This paper estimates spare capacity of four key ICU resources (beds, nurses, doctors, ventilators) in France, Germany and Italy over the winter period between late October 2020 and March 2021 using a dual-demand (COVID / non-COVID) patient model.

Suppression strategies of varying effectiveness are considered, triggered based on the number of COVID-19 patients surpassing ICU capacity thresholds.

Perhaps unsurprisingly, unmitigated scenarios would be expected to lead to very high patient numbers (exceeding those from the first peak) and induce capacity deficits – although even these scenarios are not expected to simultaneously produce a deficit in all resources over the projection horizon.

The paper notes that a combination of strategies (reducing the number of non-COVID patients, supply-side interventions and lockdowns) are likely to be required to ensure that ICU capacity is not breached, and that as many patients as possible (COVID and non-COVID) can be treated. The trade-offs in each potential strategy are noted, and the paper recommends “careful, continuous decision-making” will be needed by those making policy, to ensure relatively favourable outcomes across winter 2020/21.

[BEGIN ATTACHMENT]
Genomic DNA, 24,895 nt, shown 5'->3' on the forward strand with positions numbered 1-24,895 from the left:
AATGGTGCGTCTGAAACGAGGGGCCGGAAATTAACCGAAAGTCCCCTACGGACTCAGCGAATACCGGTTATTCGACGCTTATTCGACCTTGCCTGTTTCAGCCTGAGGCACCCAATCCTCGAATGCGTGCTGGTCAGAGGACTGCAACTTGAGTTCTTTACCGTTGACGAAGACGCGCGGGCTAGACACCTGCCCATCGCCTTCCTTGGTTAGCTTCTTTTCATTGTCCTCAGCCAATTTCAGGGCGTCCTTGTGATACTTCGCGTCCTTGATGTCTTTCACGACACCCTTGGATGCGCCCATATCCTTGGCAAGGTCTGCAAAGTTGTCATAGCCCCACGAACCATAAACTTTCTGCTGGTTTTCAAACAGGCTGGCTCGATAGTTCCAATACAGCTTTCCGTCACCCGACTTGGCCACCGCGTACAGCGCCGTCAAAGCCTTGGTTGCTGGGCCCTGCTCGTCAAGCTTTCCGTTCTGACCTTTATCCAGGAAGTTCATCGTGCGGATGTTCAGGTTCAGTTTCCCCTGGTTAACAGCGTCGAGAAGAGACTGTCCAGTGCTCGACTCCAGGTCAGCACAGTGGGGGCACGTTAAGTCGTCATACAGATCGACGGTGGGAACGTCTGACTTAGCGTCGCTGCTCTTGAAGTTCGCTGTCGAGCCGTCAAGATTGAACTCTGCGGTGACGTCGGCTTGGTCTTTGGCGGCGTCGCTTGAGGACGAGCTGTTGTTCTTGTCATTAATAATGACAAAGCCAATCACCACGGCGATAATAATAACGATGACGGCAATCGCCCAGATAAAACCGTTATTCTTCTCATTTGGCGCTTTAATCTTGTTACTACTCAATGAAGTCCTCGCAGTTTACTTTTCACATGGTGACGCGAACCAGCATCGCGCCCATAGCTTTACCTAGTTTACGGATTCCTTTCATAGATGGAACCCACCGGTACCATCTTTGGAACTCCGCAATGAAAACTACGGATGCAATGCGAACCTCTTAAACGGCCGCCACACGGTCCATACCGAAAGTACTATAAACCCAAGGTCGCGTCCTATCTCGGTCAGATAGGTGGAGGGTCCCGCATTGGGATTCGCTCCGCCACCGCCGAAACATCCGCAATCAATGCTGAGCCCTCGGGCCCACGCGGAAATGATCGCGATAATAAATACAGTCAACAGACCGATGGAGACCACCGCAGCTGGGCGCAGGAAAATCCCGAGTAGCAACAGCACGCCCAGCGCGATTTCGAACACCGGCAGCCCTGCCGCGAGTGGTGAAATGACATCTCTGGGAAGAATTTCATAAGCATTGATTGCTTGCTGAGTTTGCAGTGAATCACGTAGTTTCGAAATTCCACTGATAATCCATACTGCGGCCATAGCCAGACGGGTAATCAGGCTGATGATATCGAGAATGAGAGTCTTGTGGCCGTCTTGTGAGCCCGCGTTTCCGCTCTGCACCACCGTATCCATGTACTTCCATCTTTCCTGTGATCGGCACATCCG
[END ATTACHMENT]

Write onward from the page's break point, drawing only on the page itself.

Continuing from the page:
Center for the Mathematical Modelling of Infectious Disease (CMMID) – London school of Hygiene and Tropical Medicine

Assessment of tiered restrictions and a second lockdown  on COVID-19 deaths and hospitalisations in England: a modelling study (link)

This study has not yet been peer reviewed. It looks at the impact of the tiered restrictions and options for national lockdown in England, varying in terms of stringency, timing and length.

Alongside an unmitigated outbreak and tiered restrictions, the study considers lockdown measures similar to Northern Ireland and Wales, with schools open and closed. Outcomes are measured in terms of hospital pressure and cumulative deaths.

The authors conclude that an unmitigated COVID-19 epidemic could lead to over 30,000 deaths in England in the period to March 2021, and that lockdowns consistently outperform less stringent restrictions. They find that the policy adopted in England, with a 4 week national lockdown, is a reasonable compromise – either a lockdown greater than 4 weeks or school closure would be expected to reduce the total number of expected deaths somewhat, but would not be expected to reduce pressure on hospital services significantly.